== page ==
Alcoholics Anonymous: Cult or Cure? front cover
(This is a slightly revised version of material from Chapter 9 of Alcoholics Anonymous: Cult or Cure? We’ll post the rest of the chapter’s material on cult characteristics over the next week in installments.)

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8. Special Knowledge. This is closely related to the concept of exclusivity. Many cults claim that they are the route to personal and/or social salvation, because they hold special, extremely valuable knowledge that’s unavailable to the uninitiated. As well, many cults only gradually reveal that “knowledge” to members in order to avoid early defections. (A great deal of this “knowledge” is so absurd that most people would walk away immediately were it to be revealed to them all at once.) As an example of this cult tendency, Margaret Singer, in Cults in Our Midst, cites a researcher who quotes L. Ron Hubbard, the founder of Scientology, as follows: “[N]ew followers or potential converts should not be exposed to [the language and cosmology of Scientology] at too early a stage. ‘Talking whole track to raw meat’ is frowned upon.” (p. 71)

9. Mind Control Techniques. These involve such measures as keeping members malnourished and in a state of exhaustion. The classic example of this was the conduct of Jim Jones’ cult in its Jonestown settlement in Guyana prior to the mass murder/suicide in 1978. More sophisticated methods are also used, examples being “self-criticism” (in political cults), the use of chanting and various forms of “sensory overload” in groups like the Hare Krishnas, and the use of “therapy,” as in the New Alliance Party.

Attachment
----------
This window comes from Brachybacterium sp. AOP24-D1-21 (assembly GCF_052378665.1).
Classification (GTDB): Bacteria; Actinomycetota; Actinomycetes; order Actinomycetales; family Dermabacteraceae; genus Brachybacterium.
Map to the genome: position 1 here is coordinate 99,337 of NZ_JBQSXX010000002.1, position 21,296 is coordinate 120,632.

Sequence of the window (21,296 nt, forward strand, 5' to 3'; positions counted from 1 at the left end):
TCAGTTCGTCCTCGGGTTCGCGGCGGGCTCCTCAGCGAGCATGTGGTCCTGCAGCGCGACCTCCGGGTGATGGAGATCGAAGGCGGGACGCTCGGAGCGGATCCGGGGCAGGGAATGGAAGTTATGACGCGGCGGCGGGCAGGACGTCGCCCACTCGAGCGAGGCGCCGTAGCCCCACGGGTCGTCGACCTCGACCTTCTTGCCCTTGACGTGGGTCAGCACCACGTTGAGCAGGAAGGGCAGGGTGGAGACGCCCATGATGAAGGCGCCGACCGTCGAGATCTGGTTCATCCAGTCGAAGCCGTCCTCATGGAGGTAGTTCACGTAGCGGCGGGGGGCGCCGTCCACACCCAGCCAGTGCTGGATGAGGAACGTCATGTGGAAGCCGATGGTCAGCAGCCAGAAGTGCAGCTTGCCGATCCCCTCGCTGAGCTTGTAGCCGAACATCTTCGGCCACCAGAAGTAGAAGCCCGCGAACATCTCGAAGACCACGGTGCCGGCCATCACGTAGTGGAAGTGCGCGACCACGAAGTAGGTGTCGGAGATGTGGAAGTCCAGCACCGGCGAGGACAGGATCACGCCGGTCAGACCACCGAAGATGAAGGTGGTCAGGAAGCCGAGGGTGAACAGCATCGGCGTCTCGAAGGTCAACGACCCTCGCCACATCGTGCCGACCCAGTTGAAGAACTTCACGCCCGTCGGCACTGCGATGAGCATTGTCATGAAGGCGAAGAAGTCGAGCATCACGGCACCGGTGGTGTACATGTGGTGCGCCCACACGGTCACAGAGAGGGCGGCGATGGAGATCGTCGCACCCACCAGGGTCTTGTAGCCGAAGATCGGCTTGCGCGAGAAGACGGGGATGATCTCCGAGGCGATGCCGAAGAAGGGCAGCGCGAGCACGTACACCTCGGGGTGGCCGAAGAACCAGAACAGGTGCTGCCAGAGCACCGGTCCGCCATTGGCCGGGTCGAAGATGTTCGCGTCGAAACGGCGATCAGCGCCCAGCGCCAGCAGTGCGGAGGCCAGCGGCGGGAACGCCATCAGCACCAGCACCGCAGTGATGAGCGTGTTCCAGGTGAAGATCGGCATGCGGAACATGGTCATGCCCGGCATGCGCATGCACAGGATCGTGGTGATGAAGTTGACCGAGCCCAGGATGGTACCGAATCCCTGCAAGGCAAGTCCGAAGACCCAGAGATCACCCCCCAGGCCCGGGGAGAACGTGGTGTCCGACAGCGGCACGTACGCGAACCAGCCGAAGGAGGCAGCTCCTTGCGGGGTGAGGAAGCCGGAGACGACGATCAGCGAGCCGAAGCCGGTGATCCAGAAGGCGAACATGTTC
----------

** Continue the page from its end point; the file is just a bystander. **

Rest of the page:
Another important mind control technique is the destruction of personal privacy. The Moonies, for example, normally do not even allow potential recruits at their retreats to go to the bathroom unless accompanied by a member of their cult. This is a way of never allowing new or potential recruits to regain their mental balance.

Still another important mind control technique is the humiliation and intimidation of members. In Synanon, this took the form of “the game,” a warped encounter session in which individuals were attacked by other members of the group. In the People’s Temple the technique was cruder, with members being, among other things, sexually humiliated in public.

10. Thought-Stopping Language. This is another mind-control technique, but [Robert Jay] Lifton considers it so important that he made it one of his eight criteria of “ideological totalism” [in Thought Reform and the Psychology of Totalism]. As Lifton puts it, the way that these “thought-terminating cliche[s]” operate is that “the most far-reaching and complex of human problems are compressed into brief, highly reductive, definitive-sounding phrases, easily memorized and easily expressed. These become the start and finish of any ideological analysis.” (p. 429)

Put more broadly, thought-stopping phrases include any use of language, especially repeated phrases, to ward off forbidden thoughts. One common example of this is the admonition given to Catholic school children to recite the Hail Mary or rosary to ward off “impure thoughts.” The use of repetitive¬†chanting by the Hare Krishnas serves the same thought-stopping purpose.

Another aspect of thought-stopping terms is that, as Ken Ragge points out [in More Revealed], “Loaded language, the language of non-thought, entails more than cliches. Individual words are given meanings or shades of meanings entirely separate from their normal usage.” (p. 136) To cite the most obvious example, the use of the word “Father” by members of many cults does not refer to a biological parent, but to the cult leader. These alternative meanings to common words serve to accentuate the separateness of cult members from “outsiders” or “normies” and–in the particular case cited here–infantilize members and discourage them from criticizing their “parent.”

 

More tomorrow.

 

 

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  1. […] Characteristics of Cults (Part III) […]

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